With most Malaysians unable to buy a house, an alternative exists to fit their budgetary needs and help solve myriad of affordability problems

Affordability has increasingly been a major issue in Malaysia’s property industry. The recent Khazanah’s State of Households report further reinforces the view that low to middle income earners in Malaysia are falling behind in their ability to purchase affordable homes. The federal and state governments have announced several measures to tackle the problem. Prime Minister Dato’ Seri Najib Tun Razak in his Budget 2015 speech outlined several measures to assist low income and first time home buyers which included, among many, a rent-toown (RTO) scheme.

Last December, the State of Selangor followed suit with an announcement on its own rent-to-own programme through the launch of DanaSel, even though at a smaller experimental level, targeting only a handful of low income folks.

REI Group of Companies CEO and co-founder Dr Daniele Gambero has been a consistent voice in Malaysia’s housing affordability issue. “I’ve written previously about how the government can stop putting the burden of low-cost housing on the shoulder of developers. Low cost [housing] should be handled by the government on a rent basis, or rent-to-buy basis,” he told Property Insight.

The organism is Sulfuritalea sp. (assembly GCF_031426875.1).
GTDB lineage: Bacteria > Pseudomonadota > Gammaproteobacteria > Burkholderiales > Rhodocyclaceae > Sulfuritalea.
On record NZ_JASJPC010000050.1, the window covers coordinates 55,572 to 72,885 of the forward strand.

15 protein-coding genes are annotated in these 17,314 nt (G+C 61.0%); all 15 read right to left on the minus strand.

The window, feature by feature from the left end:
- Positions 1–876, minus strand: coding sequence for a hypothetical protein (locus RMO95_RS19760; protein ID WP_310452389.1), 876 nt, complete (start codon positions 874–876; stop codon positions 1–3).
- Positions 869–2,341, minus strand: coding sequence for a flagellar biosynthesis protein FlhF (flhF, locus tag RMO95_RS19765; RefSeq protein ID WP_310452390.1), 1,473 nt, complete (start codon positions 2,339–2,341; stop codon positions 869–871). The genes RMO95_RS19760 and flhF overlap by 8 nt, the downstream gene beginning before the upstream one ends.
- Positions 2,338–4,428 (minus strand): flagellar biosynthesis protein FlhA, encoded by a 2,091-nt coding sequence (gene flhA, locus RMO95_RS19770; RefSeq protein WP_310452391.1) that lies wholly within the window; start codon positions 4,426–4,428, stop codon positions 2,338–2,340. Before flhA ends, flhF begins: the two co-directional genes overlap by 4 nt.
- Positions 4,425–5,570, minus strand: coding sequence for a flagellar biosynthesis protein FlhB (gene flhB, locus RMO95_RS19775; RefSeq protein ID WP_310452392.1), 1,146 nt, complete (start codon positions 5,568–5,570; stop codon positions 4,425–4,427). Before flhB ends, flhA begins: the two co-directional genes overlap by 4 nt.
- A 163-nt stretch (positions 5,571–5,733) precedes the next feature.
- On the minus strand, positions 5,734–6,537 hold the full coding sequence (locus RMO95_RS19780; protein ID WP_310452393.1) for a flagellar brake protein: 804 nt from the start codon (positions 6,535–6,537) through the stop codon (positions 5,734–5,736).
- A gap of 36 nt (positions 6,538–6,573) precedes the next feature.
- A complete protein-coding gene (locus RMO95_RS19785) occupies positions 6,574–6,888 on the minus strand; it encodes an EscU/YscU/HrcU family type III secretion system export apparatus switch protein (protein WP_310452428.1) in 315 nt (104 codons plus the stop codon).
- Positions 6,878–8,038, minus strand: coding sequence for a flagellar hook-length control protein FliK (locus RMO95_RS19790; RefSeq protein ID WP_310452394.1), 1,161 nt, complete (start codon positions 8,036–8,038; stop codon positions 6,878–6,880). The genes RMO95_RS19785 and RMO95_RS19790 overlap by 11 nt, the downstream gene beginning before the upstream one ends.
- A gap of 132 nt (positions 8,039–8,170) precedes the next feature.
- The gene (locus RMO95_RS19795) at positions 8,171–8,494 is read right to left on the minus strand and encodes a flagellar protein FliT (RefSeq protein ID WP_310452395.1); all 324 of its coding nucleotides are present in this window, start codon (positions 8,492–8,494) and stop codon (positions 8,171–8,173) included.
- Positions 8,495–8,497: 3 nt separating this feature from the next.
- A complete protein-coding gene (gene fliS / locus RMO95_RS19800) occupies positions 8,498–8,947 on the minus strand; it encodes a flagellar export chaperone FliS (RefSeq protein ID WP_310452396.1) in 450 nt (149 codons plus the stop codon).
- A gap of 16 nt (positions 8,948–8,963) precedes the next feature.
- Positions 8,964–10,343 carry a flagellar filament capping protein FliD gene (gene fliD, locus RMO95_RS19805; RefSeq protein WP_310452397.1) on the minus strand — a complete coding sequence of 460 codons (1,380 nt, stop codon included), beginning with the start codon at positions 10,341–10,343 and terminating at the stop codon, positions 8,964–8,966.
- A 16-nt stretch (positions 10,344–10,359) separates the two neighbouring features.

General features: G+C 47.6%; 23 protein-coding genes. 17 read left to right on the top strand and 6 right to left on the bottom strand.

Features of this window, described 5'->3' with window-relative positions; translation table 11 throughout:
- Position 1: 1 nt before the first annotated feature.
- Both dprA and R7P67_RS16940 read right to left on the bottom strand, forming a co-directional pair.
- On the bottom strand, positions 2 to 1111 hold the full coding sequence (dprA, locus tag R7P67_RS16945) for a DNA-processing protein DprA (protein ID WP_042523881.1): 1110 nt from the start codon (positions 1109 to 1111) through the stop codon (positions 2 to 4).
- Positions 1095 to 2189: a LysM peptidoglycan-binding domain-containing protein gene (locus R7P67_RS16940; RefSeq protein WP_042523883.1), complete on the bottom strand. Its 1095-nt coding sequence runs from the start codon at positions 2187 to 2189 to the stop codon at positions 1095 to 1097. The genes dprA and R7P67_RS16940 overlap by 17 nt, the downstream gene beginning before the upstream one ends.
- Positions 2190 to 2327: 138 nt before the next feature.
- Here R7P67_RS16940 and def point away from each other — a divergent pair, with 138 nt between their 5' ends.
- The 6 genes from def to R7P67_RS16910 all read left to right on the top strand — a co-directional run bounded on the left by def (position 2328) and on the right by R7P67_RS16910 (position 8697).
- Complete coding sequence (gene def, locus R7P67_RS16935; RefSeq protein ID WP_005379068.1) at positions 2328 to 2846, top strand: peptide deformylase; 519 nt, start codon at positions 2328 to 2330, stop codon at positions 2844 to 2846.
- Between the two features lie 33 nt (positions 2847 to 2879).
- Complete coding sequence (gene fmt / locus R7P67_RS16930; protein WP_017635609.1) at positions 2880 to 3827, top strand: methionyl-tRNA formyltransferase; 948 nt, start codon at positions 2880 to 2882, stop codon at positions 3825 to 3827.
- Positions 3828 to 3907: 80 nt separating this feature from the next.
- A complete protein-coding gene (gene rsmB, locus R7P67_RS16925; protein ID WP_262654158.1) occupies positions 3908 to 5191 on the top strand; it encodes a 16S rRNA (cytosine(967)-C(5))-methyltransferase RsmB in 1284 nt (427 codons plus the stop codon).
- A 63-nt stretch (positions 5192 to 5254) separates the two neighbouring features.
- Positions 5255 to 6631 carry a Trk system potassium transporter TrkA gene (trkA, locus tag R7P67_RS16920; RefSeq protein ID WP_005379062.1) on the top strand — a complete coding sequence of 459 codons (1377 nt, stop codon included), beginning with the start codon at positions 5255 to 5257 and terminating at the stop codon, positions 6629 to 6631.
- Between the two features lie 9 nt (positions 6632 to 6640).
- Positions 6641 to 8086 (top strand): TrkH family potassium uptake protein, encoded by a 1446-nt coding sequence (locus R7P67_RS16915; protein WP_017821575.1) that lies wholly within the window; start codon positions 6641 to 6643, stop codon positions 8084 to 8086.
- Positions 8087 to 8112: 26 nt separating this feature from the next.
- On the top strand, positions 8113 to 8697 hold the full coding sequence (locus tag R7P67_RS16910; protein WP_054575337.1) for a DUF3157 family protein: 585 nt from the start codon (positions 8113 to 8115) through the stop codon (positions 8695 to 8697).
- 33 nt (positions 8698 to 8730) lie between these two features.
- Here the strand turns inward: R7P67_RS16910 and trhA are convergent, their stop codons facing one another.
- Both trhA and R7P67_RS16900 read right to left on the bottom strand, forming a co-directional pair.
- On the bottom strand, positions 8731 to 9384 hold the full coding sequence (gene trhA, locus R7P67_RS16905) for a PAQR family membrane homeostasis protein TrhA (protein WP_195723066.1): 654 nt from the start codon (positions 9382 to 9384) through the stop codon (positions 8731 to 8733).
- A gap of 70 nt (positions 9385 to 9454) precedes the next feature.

Government should reconsider selling low-cost flat and apartment units, and simply rent them out, Gambero suggested an alternative. The renters will enjoy a more livable environment while paying more affordable prices compared to the loan repayment and the rental will allow a more flexible monthly family budget, according to him. However, not much is understood – by buyers and owners/developers alike – about the mechanism of a rentto- buy structure and how both parties can benefit.

Wealth Mastery Academy speaker BK Khoo, author of the upcoming book ‘The 9 to 5 property Millionaire’ and one of the first property investors to implement Lease Option strategies in Malaysia, said that rent-to-own is quite simply a two-part agreement between a landlord and a tenant. “The first part is related to the ‘Rent’, where the tenant rents the property from the landlord via a regular lease or tenancy agreement. The second part is an additional condition, which is the option to buy the property in the future or, in other words, allows the tenant ‘to Own’ the property in the future,” he explained to Property Insight.

Therefore, in a RTO arrangement, the landlord is now not only a landlord, but a ‘Landlord-seller’. Similarly, the tenant is not just a tenant, but now a ‘Tenant-buyer’, he said.


RTO, Khoo believed, can solve one of the biggest challenges faced by investors in Malaysia at the moment, which is low rental yield. Property prices have been.

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